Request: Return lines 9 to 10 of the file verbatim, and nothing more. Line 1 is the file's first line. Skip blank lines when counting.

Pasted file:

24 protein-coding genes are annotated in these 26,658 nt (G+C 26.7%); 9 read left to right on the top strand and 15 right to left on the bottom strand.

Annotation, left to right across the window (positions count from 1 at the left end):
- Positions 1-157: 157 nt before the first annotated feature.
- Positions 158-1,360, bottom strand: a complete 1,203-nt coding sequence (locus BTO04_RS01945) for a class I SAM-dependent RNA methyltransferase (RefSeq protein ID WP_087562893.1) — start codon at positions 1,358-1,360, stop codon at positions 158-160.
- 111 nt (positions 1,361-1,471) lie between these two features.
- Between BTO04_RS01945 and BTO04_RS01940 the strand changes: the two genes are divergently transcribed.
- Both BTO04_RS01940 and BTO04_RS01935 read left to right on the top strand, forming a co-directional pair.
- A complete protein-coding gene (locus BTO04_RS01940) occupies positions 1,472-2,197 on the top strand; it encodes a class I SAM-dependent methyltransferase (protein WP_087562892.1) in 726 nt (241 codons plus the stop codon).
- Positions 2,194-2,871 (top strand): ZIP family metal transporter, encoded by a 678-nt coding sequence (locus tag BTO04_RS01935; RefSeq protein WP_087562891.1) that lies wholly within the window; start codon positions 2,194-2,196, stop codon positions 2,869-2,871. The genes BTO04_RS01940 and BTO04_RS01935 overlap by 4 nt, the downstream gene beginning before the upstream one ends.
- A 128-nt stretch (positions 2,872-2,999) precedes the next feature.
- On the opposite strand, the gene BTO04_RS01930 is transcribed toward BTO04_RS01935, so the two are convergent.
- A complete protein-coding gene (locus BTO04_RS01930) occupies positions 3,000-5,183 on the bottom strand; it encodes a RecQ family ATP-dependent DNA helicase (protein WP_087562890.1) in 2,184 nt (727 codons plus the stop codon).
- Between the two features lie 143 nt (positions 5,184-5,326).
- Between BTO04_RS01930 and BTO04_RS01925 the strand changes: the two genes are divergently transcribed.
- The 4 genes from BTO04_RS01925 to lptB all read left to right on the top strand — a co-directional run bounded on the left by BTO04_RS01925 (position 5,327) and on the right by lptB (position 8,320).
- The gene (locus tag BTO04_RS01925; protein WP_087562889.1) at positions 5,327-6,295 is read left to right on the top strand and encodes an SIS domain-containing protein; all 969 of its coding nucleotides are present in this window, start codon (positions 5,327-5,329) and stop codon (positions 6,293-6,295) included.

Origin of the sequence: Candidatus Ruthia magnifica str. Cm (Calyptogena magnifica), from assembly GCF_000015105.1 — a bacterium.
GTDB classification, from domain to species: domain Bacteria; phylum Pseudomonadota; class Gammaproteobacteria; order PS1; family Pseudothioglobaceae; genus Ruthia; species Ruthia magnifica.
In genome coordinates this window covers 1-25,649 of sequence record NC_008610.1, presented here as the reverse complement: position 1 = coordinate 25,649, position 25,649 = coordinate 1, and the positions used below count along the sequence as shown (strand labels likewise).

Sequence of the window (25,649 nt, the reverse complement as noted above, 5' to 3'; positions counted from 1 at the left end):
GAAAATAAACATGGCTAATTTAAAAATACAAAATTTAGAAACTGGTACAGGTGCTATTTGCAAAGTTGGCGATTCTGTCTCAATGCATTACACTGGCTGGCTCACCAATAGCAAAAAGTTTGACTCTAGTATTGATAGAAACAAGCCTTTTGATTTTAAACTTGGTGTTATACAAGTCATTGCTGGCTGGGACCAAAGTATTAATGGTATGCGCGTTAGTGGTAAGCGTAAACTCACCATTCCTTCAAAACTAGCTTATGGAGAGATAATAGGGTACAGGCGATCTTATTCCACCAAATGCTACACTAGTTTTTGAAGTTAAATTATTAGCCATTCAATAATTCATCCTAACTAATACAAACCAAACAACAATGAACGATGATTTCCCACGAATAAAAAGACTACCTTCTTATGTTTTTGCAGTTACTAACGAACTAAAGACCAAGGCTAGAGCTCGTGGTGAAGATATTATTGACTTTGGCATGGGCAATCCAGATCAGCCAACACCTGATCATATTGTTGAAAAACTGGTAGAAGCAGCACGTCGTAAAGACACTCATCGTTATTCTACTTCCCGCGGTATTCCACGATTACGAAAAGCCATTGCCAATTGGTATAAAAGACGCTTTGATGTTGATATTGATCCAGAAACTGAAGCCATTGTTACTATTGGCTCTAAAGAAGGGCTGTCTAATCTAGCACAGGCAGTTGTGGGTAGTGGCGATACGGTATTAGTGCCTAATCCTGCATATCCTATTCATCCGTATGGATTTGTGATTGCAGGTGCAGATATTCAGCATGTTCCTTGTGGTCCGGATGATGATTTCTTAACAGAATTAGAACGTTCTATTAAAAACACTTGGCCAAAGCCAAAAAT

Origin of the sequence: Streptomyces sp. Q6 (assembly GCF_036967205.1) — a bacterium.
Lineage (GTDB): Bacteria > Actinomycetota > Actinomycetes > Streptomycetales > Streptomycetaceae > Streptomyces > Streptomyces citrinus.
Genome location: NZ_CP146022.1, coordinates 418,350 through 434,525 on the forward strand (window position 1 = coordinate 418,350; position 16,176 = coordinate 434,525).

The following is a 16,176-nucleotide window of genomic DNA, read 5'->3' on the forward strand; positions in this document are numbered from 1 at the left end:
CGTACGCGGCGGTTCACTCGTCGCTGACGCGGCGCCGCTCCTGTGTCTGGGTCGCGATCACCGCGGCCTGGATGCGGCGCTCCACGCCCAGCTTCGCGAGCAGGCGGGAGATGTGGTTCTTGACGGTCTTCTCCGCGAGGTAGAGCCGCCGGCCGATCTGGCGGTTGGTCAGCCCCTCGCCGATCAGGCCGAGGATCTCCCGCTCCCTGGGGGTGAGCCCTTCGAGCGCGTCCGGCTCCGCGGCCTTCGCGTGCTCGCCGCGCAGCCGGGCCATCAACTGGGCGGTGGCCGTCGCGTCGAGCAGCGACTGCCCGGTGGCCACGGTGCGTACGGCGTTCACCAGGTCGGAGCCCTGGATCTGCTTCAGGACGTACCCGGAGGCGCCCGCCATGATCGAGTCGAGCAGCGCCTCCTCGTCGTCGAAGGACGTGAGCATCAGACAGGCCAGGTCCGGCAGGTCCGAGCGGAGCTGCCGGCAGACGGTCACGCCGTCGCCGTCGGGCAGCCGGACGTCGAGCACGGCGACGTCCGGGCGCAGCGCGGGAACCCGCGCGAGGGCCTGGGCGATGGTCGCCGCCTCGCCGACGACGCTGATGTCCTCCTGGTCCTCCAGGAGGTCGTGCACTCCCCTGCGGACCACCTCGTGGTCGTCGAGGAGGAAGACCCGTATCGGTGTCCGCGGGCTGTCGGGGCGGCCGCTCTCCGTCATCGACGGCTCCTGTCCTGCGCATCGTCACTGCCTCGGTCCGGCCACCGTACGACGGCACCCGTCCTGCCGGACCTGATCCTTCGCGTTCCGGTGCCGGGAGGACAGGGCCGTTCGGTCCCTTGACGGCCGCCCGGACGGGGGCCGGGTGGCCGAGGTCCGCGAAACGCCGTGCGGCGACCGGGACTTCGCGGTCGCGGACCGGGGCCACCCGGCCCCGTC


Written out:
- Positions 2,194-2,871 (top strand): ZIP family metal transporter, encoded by a 678-nt coding sequence (locus tag BTO04_RS01935; RefSeq protein WP_087562891.1) that lies wholly within the window; start codon positions 2,194-2,196, stop codon positions 2,869-2,871. The genes BTO04_RS01940 and BTO04_RS01935 overlap by 4 nt, the downstream gene beginning before the upstream one ends.
- A 128-nt stretch (positions 2,872-2,999) precedes the next feature.